GtPGKogPYT4p61R1biicqBXsUzo" /> Google+ Book Review: The Iron Ring: Part I of the Saga of the Redeemed by Auston Habershaw | I Smell Sheep

Thursday, February 26, 2015

Book Review: The Iron Ring: Part I of the Saga of the Redeemed by Auston Habershaw

The Iron Ring: Part I of the Saga of the Redeemed
by Auston Habershaw
Kindle Price: $2.99
HarperCollins Publishers
Length: 192 pages
Tyvian Reldamar—criminal mastermind, rogue mage, and smuggler of sorcerous goods—has just been betrayed by his longtime partner and left for dead in a freezing river. To add insult to injury, his mysterious rescuer took it upon himself to affix Tyvian with an iron ring that prevents the wearer from any evildoing.

Revenge just got complicated.

On his quest to get even, Tyvian navigates dark international conspiracies, dodges midnight assassins, and uncovers the plans of the ruthless warlord Banric Sahand—all while running from a Mage-Defender determined to lock him up. Tyvian will need to use every dirty trick in the book to avoid a painful and ignominious end, even as he discovers that sometimes even the world's most devious man needs a shoulder to lean on.

First I'm going to make a confession about my fantasy book reading habits. I love fantasy—once I get started. I don't read much is hard work *hangs head*. The books throw you into a new world and you are bombarded with new (unpronounceable) names for too many territories, kings, guilds...then a mind boggling cast of characters that will converge for a climatic brew-ha-ha. I can't remember everything, and I get confused and collapse into a whiny puddle of inadequate-ness. But I liked the premise of The Iron Ring and hoped it be worth the puddle.

The Iron Ring's central character, Tyvian Reldamar, is one of my favorite types of characters, the anti-hero. He's an arrogant, educated, condescending ass who also happens to be the best at what he does: crime. For reasons we don't know yet, he was targeted by a mysterious man who places an iron ring on Tyvian's finger making it painful for him to do any misdeeds. The worse the deed, the more pain he feels. His fate is tangled up with a lonely, boy thief; a gnoll trying to rescue her kidnapped kids; and a righteous mage who has made capturing Tyvian her sole purpose. Unfortunately, Tyvian's escapades unwittingly put him and his friends—not really—in the path of one of the most evil villains I've read. 

The story is set in a world where magic is available in nature, but you have to learn how to harness and use it. The author sets up a unique and interesting world, including laws of nature that magic users are bound too, which makes it believable. One of my favorite examples of magic use is the spirit train. Engine warlocks infuse Fey demons into magic pistons, forcing them to power the train.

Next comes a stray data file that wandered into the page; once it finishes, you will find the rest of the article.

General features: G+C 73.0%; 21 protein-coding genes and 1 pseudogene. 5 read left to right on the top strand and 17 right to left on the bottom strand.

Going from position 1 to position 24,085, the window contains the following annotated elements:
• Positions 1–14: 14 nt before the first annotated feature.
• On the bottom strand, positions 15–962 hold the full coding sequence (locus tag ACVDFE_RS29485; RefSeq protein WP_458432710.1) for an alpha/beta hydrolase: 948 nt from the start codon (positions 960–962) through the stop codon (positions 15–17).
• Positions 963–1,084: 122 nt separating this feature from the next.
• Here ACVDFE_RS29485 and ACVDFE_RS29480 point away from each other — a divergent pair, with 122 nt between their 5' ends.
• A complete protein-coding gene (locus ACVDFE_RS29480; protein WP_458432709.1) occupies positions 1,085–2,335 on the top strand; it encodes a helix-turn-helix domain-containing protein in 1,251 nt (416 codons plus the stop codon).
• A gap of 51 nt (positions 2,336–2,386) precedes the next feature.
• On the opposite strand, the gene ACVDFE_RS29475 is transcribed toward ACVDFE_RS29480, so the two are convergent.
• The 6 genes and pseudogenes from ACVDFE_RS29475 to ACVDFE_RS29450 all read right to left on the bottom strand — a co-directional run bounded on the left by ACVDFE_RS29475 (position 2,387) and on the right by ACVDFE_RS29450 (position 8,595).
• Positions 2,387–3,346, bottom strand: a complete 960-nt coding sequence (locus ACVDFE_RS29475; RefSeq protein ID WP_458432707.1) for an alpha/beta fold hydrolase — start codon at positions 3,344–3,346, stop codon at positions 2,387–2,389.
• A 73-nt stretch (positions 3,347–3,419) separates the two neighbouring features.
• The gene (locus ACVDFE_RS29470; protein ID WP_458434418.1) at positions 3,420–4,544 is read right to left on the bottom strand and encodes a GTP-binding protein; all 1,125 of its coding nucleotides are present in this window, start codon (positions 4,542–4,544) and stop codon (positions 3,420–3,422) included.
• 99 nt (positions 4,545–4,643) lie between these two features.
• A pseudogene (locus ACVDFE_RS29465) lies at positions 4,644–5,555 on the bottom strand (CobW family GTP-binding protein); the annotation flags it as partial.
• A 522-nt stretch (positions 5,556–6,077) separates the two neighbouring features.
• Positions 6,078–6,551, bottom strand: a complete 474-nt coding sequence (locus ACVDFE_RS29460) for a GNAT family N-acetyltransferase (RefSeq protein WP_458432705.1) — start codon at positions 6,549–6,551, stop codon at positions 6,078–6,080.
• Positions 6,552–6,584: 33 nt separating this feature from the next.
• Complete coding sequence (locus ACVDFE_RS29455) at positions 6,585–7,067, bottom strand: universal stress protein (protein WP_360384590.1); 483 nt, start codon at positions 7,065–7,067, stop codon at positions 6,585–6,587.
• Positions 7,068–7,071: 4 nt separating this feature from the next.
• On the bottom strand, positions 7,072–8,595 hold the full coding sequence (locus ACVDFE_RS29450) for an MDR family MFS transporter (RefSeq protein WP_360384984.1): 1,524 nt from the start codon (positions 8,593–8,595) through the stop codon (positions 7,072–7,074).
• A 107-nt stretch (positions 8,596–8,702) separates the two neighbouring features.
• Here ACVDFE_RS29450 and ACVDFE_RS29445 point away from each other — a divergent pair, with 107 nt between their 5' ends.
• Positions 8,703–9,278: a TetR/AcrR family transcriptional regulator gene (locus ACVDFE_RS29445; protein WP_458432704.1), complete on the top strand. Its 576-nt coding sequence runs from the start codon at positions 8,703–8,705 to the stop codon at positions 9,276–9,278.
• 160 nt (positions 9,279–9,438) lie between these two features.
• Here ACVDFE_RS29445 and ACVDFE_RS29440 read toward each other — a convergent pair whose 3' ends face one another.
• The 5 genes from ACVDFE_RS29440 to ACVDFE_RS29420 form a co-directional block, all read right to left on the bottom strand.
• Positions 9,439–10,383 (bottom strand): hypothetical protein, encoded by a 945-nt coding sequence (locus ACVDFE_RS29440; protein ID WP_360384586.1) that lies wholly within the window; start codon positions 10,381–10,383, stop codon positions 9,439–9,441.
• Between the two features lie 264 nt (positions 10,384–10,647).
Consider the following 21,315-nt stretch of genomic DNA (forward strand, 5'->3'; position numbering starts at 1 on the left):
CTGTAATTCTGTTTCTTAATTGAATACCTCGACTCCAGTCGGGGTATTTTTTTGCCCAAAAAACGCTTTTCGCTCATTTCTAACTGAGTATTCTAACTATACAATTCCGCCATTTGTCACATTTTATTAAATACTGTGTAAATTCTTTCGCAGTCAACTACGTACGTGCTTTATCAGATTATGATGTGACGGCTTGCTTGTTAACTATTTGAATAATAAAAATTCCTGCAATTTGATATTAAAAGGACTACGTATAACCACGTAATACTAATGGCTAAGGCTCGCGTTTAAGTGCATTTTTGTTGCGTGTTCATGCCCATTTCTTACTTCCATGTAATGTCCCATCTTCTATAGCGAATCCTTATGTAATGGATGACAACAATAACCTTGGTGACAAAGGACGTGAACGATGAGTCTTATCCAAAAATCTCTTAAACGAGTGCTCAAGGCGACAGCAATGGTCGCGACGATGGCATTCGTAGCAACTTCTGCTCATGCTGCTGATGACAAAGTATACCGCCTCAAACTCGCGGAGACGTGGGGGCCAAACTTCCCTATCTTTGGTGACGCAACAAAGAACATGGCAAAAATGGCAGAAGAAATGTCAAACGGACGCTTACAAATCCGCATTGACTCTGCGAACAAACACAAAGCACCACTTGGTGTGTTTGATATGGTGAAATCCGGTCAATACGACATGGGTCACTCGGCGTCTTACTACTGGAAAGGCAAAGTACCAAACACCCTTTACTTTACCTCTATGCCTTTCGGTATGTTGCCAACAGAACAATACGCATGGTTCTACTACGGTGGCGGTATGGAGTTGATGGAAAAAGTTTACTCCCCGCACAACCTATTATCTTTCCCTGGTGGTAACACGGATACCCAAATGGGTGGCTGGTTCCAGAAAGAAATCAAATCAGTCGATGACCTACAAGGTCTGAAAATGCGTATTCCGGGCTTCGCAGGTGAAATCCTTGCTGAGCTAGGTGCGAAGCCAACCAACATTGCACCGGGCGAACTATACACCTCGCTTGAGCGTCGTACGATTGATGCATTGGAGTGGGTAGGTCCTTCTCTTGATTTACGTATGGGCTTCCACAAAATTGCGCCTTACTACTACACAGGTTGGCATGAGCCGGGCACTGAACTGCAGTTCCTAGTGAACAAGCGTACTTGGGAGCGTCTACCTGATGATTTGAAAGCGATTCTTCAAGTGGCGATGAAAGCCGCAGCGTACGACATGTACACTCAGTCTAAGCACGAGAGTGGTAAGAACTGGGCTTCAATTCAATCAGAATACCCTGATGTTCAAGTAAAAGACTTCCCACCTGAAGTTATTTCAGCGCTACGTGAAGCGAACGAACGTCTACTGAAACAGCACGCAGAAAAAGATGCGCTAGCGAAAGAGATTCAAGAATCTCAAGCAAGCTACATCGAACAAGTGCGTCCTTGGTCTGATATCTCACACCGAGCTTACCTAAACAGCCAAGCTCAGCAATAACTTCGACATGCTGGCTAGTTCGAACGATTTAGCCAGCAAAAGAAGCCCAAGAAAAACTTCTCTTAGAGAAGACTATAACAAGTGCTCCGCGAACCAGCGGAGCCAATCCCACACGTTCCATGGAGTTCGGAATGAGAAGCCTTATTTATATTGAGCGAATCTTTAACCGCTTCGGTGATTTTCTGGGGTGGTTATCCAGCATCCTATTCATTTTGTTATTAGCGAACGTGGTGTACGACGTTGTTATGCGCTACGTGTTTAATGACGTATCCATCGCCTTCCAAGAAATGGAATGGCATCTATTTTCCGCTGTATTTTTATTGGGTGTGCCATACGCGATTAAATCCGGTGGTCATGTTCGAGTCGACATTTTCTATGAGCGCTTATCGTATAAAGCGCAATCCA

The beginning of the story is full of action and humorous commentary by Tyvian which kept me turning the pages. Towards the middle, things slow down as sub-plot after sub-plot are set up. Then as things start to move along again—the book ends. Yup, this pulls a Twilight/Mockingjay. One story split into (in this case) three parts. It doesn't have what I would call a cliff hanger ending, but you just invested a good deal of time in a complex (and very good) story with no pay off until the next part comes out in June. And even then you'll have to wait for part three. Grrrr. I want to know what happens and how low Tyvian will fall before the ring makes him realize his potential. 

The story is compelling and fantastical, but the publisher has decided (Why, I don't know, but I've noticed it is happening more often) to parse it out. If you get frustrated with this type of thing you might want to wait till all three parts are out. It's definitely worth a read. 

Tyvian rolled his eyes and lay back on the pallet. "I seem to be lectured as often as I am captured. I take it you work for the Defenders, or perhaps my mother? Is that how you know who I am? 
"No." [Eddereon]
"You lie."
"I do not."
"Clever retort, but I am strangely unconvinced."

3 1/2 "spirit" sheep


About the Author:
On the day Auston Habershaw was born, Skylab fell from the heavens. This foretold two possible fates: supervillain or scifi/fantasy author. Fortunately he chose the latter, and spends his time imagining the could-be and the never-was rather than disintegrating the moon with his volcano laser. He lives and works in Boston, MA.

Auston is a winner of the Writers of the Future Contest (2nd place in quarter 1, 2014) and has published stories in Analog, The Sword and Laser Anthology, and Stupefying Stories. His debut novel, The Iron Ring (Book 1 in the Saga of the Redeemed), will be released on 2/10/15.

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